While many go away for the holidays, there are those who use their free time to freshen up and improve their homes. In many instances, the bathroom is the point of focus. Revamping the entire bathroom can become a costly and time-consuming exercise though. Instead of going the “whole hog”, owners should consider upcycling to give their bathrooms a fresh look says Liza Watermeyer, Tile Africa’s Retail and Display Co-ordinator.
“Increasingly, home owners are looking for value when decorating their homes,” notes Watermeyer. “This is in line with the global trend towards merging environmental awareness with the need to conserve money. It’s important to note that using what you already have is no longer considered cheap – it’s chic and allows you to create a unique space that truly reflects your personality and involve the whole family in the process.
“Part of the appeal of upcycling is that it can be done within a fairly short space of time. Indeed, most upcycling projects can be completed over a weekend. This is due largely to the fact that it shouldn’t involve any major remodelling. That said, if you are in doubt about anything that you’re doing – especially with regard to plumbing or electronics – rather leave it to the professionals.”
One way to approach your upcycling project is to go the vintage chic route, says Watermeyer. For instance, if your bathroom features yesteryear elements such as exposed copper piping, these can be used to store light items such as towels. Simply roll them up and stack them on the piping. This creates a rustic look while also saving space in the bathroom.
A key item that can be easily incorporated into your upcycled bathroom is a chest of drawers. “Instead of tossing out a chest of drawers, why not use it in the bathroom as a vanity? Add a coat of paint or varnish and incorporate your existing basin on top. The chest of drawers then becomes a multipurpose unit. Another option is to invest in a beautiful, new free-standing and over-sized basin or trendy tap to enhance the aesthetic appeal of the upcycled piece.”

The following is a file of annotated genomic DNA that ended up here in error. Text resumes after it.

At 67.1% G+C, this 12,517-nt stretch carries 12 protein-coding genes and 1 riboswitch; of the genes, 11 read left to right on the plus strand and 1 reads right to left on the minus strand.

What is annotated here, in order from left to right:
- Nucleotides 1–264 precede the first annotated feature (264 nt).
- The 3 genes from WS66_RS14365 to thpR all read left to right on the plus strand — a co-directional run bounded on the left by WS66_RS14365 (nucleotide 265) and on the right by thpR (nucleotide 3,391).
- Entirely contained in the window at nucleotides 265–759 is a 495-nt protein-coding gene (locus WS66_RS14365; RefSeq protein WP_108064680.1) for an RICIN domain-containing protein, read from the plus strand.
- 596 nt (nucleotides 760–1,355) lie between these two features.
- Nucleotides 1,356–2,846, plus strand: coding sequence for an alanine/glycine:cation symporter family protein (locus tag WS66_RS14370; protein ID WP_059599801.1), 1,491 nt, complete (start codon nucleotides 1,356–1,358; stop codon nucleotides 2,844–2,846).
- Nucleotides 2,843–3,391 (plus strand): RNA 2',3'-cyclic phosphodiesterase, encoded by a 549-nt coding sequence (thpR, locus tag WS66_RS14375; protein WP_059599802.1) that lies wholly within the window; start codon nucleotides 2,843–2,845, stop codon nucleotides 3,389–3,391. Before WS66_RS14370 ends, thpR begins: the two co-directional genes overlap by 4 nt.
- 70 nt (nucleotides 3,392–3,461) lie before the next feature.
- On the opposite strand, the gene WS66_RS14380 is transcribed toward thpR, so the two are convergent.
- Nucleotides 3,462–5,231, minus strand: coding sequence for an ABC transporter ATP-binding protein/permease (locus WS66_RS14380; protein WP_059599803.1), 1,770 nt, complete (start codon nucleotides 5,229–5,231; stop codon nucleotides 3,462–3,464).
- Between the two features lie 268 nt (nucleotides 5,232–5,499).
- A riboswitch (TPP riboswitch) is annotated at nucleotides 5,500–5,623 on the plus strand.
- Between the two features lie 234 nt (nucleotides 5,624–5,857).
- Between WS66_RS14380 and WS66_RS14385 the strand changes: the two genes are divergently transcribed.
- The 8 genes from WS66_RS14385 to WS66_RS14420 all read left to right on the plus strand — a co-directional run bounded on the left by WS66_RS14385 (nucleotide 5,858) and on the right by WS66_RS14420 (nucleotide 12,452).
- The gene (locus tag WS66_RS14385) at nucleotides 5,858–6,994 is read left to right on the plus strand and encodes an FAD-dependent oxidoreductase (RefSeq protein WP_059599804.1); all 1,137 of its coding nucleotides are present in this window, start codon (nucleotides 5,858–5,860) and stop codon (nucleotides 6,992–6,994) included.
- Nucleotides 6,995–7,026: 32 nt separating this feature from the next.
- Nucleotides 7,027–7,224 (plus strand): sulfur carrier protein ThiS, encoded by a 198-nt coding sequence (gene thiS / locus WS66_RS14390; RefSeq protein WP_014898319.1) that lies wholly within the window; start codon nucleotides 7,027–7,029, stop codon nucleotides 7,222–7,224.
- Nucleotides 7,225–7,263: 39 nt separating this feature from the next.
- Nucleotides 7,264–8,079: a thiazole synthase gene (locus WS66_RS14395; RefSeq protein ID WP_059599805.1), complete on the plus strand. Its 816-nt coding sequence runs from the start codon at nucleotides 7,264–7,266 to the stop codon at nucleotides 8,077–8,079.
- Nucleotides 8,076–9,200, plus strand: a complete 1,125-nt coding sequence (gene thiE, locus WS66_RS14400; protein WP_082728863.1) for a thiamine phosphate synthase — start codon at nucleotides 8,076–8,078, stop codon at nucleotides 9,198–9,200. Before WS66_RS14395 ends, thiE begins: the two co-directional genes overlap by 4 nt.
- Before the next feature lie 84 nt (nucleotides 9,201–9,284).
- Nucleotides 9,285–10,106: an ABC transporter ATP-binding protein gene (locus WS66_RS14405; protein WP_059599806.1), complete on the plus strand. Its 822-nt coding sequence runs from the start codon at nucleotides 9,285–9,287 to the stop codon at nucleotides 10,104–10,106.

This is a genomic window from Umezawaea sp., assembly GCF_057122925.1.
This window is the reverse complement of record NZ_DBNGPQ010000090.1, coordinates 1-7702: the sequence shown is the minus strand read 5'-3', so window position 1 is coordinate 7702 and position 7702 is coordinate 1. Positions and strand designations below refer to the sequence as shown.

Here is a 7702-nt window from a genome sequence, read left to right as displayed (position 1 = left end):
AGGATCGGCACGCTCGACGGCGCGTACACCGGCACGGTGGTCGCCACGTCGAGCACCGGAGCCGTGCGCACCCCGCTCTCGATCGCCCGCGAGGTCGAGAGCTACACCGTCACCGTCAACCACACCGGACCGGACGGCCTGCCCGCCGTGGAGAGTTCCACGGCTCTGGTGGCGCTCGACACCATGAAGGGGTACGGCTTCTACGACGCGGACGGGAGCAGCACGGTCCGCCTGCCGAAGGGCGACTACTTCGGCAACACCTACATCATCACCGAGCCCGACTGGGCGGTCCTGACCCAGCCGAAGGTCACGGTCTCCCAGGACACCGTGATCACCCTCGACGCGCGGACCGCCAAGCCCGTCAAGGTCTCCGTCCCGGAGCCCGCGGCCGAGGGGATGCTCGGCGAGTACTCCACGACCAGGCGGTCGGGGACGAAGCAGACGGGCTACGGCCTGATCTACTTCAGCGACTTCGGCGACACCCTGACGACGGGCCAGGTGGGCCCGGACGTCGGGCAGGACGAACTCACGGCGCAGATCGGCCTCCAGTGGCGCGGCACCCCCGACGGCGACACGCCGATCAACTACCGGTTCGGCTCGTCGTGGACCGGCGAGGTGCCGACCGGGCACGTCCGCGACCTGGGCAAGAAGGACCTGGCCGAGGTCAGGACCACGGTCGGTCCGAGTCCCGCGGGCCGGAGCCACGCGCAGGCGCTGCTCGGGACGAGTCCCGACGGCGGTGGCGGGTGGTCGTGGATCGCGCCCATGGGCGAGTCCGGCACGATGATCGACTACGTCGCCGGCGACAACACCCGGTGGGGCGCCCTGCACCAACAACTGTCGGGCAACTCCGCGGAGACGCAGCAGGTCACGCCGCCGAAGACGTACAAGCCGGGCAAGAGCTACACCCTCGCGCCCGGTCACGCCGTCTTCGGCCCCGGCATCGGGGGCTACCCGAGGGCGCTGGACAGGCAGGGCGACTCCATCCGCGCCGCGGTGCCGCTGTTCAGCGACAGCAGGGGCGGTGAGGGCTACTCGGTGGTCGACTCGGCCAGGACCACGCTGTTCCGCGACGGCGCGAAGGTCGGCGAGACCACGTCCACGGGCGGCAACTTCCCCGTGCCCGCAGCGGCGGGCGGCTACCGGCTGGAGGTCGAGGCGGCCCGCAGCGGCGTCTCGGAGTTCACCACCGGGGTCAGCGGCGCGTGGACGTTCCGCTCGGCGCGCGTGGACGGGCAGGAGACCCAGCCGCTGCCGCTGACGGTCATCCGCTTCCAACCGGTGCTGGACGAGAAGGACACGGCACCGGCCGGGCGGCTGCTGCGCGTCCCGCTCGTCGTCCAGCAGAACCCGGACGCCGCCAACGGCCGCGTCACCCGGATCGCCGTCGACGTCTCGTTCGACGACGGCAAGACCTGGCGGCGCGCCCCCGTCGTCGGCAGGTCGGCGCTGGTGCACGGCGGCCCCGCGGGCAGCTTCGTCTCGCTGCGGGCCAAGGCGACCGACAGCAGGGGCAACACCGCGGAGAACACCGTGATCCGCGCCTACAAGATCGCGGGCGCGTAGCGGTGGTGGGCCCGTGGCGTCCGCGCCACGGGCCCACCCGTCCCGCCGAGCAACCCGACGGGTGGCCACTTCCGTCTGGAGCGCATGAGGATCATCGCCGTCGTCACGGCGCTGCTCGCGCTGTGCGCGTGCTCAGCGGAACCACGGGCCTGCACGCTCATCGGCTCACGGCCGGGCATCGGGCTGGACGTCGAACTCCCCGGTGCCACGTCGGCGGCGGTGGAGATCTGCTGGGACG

There are myriad other ways to create upcycled storage solutions. For instance, old glass jars and tin buckets can be reused. Simply line these up on the side of the bath or the edge of the window sill and use them to store toothbrushes, cotton balls and face cloths or as individual storage pots for each member of the house. You can label these according to each family member for that personal touch adds Watermeyer. No longer using that old picnic basket? Don’t throw it away, baskets can be stacked and used to store linen and bathroom-ware.
Another innovative, inexpensive storage solution could take the form of upcycled tomato crates says Watermeyer. “All you need do is purchase a few creates from your nearest fruit and vegetable merchant and keep them in their natural state or give them a colourful lick of paint to strengthen and protect them from moisture. These can then be used as floating racks against the bathroom wall to store bath and shower paraphernalia.”
“It’s all about casting a fresh eye over items that you have lying around the house when upcycling. For instance, you can use old door knobs as hooks to hang towels on. Old doorknobs can create a rustic look that allows you to hang up slightly heavier items such as bath robes or laundry bags. Doorknobs also add character to a bathroom and make for great space savers,” explains Watermeyer.
“When embarking on your bathroom upcycling project, you’ll probably be surprised at how many items that you may have in your home that can be reused. The fact that the cost of living is escalating and living spaces are generally becoming smaller also supports the move towards de-cluttering and upcycling, all of which should go a long way towards making your bathroom a haven of relaxation.”